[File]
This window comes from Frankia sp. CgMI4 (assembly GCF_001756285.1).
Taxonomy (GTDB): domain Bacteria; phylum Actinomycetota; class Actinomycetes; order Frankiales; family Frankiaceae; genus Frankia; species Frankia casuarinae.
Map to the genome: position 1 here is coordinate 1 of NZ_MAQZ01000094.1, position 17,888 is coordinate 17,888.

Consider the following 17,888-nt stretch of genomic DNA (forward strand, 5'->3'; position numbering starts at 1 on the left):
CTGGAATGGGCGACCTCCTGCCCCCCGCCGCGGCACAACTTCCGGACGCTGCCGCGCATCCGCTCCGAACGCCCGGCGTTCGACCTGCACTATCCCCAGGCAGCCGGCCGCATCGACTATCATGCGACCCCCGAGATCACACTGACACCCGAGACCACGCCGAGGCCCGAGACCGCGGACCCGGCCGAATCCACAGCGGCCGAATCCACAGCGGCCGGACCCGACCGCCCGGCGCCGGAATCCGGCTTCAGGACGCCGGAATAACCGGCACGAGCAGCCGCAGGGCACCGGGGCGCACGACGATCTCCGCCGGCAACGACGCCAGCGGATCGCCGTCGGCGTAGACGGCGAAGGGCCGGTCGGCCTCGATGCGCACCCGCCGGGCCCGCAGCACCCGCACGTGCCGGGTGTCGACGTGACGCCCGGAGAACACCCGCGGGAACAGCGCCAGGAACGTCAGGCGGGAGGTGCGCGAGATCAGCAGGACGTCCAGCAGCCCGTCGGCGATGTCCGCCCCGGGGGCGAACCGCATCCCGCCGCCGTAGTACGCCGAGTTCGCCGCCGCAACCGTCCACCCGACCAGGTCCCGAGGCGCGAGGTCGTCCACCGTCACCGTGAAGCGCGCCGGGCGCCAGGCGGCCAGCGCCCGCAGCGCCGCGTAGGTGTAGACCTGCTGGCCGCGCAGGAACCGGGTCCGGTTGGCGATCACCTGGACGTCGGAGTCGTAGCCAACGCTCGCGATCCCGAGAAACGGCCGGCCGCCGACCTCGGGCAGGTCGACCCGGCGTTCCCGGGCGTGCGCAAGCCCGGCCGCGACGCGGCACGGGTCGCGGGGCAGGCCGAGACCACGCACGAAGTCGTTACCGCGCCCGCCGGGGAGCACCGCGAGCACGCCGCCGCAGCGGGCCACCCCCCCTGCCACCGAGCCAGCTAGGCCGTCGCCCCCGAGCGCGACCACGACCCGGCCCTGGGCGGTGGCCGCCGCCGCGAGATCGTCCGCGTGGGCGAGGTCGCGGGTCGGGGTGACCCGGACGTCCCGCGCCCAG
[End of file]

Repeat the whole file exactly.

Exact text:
This window comes from Frankia sp. CgMI4 (assembly GCF_001756285.1).
Taxonomy (GTDB): domain Bacteria; phylum Actinomycetota; class Actinomycetes; order Frankiales; family Frankiaceae; genus Frankia; species Frankia casuarinae.
Map to the genome: position 1 here is coordinate 1 of NZ_MAQZ01000094.1, position 17,888 is coordinate 17,888.

Consider the following 17,888-nt stretch of genomic DNA (forward strand, 5'->3'; position numbering starts at 1 on the left):
CTGGAATGGGCGACCTCCTGCCCCCCGCCGCGGCACAACTTCCGGACGCTGCCGCGCATCCGCTCCGAACGCCCGGCGTTCGACCTGCACTATCCCCAGGCAGCCGGCCGCATCGACTATCATGCGACCCCCGAGATCACACTGACACCCGAGACCACGCCGAGGCCCGAGACCGCGGACCCGGCCGAATCCACAGCGGCCGAATCCACAGCGGCCGGACCCGACCGCCCGGCGCCGGAATCCGGCTTCAGGACGCCGGAATAACCGGCACGAGCAGCCGCAGGGCACCGGGGCGCACGACGATCTCCGCCGGCAACGACGCCAGCGGATCGCCGTCGGCGTAGACGGCGAAGGGCCGGTCGGCCTCGATGCGCACCCGCCGGGCCCGCAGCACCCGCACGTGCCGGGTGTCGACGTGACGCCCGGAGAACACCCGCGGGAACAGCGCCAGGAACGTCAGGCGGGAGGTGCGCGAGATCAGCAGGACGTCCAGCAGCCCGTCGGCGATGTCCGCCCCGGGGGCGAACCGCATCCCGCCGCCGTAGTACGCCGAGTTCGCCGCCGCAACCGTCCACCCGACCAGGTCCCGAGGCGCGAGGTCGTCCACCGTCACCGTGAAGCGCGCCGGGCGCCAGGCGGCCAGCGCCCGCAGCGCCGCGTAGGTGTAGACCTGCTGGCCGCGCAGGAACCGGGTCCGGTTGGCGATCACCTGGACGTCGGAGTCGTAGCCAACGCTCGCGATCCCGAGAAACGGCCGGCCGCCGACCTCGGGCAGGTCGACCCGGCGTTCCCGGGCGTGCGCAAGCCCGGCCGCGACGCGGCACGGGTCGCGGGGCAGGCCGAGACCACGCACGAAGTCGTTACCGCGCCCGCCGGGGAGCACCGCGAGCACGCCGCCGCAGCGGGCCACCCCCCCTGCCACCGAGCCAGCTAGGCCGTCGCCCCCGAGCGCGACCACGACCCGGCCCTGGGCGGTGGCCGCCGCCGCGAGATCGTCCGCGTGGGCGAGGTCGCGGGTCGGGGTGACCCGGACGTCCCGCGCCCAG